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I am a Graduate student in Mathematics and in second Year. I have three qualifying exams in topics Abstract algebra, Real and Complex Analysis and Algebraic and differential topology.I already appeared for two times, but I didn't clear even a single subject and got very low grades. I will have a one more attempt and final attempt in January. Since I want to do research in Mathematics, but I failed in qualifiers I lost my hope completely now. Can any one suggest ideas so that I can improve myself and help me to prepare for the next qualifiers?

Thanks in advance.

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Although questions change, the topics examined tend to be pretty stable. So a deep familiarity with past qualifying exams at your university is very useful. –  André Nicolas Aug 20 '12 at 7:11
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I think the best people to ask for advice are the math faculty at your university. They know you, and they know their exams, far better than anyone here does. –  Gerry Myerson Aug 20 '12 at 7:22
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I do not know if this helps you, but I have found that the work which got me furthest was to try to write accounts of parts of mathematics which were as clear as possible to myself, and which explained what the subjects were about. The composer Ravel suggested: "Copy: if you some originality, this may come out in your copying. If not, never mind." You may have to write or copy several times before the real ideas get over to you. Also you can try explaining to others, if you can find someone who will listen. These are some ways of getting the wheels of the brain turning! –  Ronnie Brown Aug 20 '12 at 9:38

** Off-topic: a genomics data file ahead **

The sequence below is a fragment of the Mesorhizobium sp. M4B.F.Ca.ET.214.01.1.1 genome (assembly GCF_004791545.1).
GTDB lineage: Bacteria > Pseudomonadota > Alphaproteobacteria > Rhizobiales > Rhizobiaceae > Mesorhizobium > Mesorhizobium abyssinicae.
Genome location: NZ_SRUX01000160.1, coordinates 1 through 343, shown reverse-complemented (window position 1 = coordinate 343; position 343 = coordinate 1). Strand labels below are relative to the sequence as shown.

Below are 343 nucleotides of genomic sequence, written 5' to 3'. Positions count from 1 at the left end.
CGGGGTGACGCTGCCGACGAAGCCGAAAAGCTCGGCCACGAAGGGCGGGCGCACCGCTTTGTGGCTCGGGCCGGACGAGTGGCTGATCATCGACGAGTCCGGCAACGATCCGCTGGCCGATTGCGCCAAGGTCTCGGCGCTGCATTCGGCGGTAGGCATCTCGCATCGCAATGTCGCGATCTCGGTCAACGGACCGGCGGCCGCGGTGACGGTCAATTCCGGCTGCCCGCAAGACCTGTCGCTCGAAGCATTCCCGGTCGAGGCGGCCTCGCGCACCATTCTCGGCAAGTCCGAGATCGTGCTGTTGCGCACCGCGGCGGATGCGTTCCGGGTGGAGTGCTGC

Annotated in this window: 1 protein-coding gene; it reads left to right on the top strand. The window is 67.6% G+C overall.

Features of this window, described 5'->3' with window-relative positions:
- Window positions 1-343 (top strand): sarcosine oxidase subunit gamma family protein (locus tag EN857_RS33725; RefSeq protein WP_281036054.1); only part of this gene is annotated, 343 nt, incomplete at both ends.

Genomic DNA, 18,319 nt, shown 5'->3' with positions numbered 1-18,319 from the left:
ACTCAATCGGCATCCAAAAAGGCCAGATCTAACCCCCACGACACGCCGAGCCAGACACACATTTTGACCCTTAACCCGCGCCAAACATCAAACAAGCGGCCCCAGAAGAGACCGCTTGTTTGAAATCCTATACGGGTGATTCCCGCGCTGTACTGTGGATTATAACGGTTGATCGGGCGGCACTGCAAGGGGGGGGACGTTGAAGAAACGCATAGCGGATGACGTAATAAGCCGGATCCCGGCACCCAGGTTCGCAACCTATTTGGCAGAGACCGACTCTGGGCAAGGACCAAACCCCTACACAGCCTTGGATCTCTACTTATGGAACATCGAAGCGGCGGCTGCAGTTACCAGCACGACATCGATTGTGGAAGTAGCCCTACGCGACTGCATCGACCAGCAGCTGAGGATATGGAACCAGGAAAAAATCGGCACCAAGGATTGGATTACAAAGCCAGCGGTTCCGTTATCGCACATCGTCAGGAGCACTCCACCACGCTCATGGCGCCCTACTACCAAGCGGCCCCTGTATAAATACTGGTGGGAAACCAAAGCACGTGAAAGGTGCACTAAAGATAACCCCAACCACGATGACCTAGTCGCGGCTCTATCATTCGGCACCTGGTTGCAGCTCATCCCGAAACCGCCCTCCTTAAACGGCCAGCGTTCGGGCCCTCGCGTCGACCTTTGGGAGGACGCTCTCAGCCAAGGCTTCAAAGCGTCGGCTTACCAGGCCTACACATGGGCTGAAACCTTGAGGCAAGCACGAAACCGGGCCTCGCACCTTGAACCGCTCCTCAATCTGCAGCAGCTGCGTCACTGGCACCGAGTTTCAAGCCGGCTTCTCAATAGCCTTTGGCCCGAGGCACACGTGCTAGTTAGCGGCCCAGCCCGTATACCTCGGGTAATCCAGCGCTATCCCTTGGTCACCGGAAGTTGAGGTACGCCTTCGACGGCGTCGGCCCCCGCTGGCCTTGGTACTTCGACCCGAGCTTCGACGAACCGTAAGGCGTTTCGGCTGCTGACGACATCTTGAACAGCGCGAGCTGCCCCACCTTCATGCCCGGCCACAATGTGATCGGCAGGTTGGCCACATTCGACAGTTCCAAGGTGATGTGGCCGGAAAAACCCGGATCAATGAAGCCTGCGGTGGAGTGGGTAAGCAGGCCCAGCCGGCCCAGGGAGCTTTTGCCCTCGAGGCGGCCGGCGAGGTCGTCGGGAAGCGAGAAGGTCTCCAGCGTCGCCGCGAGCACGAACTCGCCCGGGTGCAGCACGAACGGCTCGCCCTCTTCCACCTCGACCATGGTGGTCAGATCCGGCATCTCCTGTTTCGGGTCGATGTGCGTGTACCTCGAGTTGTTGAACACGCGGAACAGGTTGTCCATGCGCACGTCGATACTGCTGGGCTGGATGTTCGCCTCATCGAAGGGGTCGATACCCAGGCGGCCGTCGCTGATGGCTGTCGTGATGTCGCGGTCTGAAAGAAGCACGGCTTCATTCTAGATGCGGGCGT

2 Answers 2

As Gerry Myerson said, it is probably best to talk to your professors, as they are (hopefully) personally acquainted with you and write the exams. A source of guidance I have been using when I don't have someone to ask is Steven G. Krantz's book A Mathematician's Survival Guide: Graduate School and Early Career Development. The book has a few chapters which concern the topic of qualifying exams, so perhaps there is some bit of information in there which might be of use to you.

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That's a very nice book. –  Siminore Aug 20 '12 at 8:09

Another thing to do is to figure out why you did poorly on the exams. I had a friend in grad school who was very able, but did not put in the preparation necessary to pass the exams. Each time, she simply put in less time than was necessary to make sure that she understood the material at the level needed for the exams. (She went on to another university, passed the exams, and is on her way to a Ph.D.)

I would ask the other students that have passed the exams about their preparation. You should see if you are putting in the same amount of effort and studying the right content.

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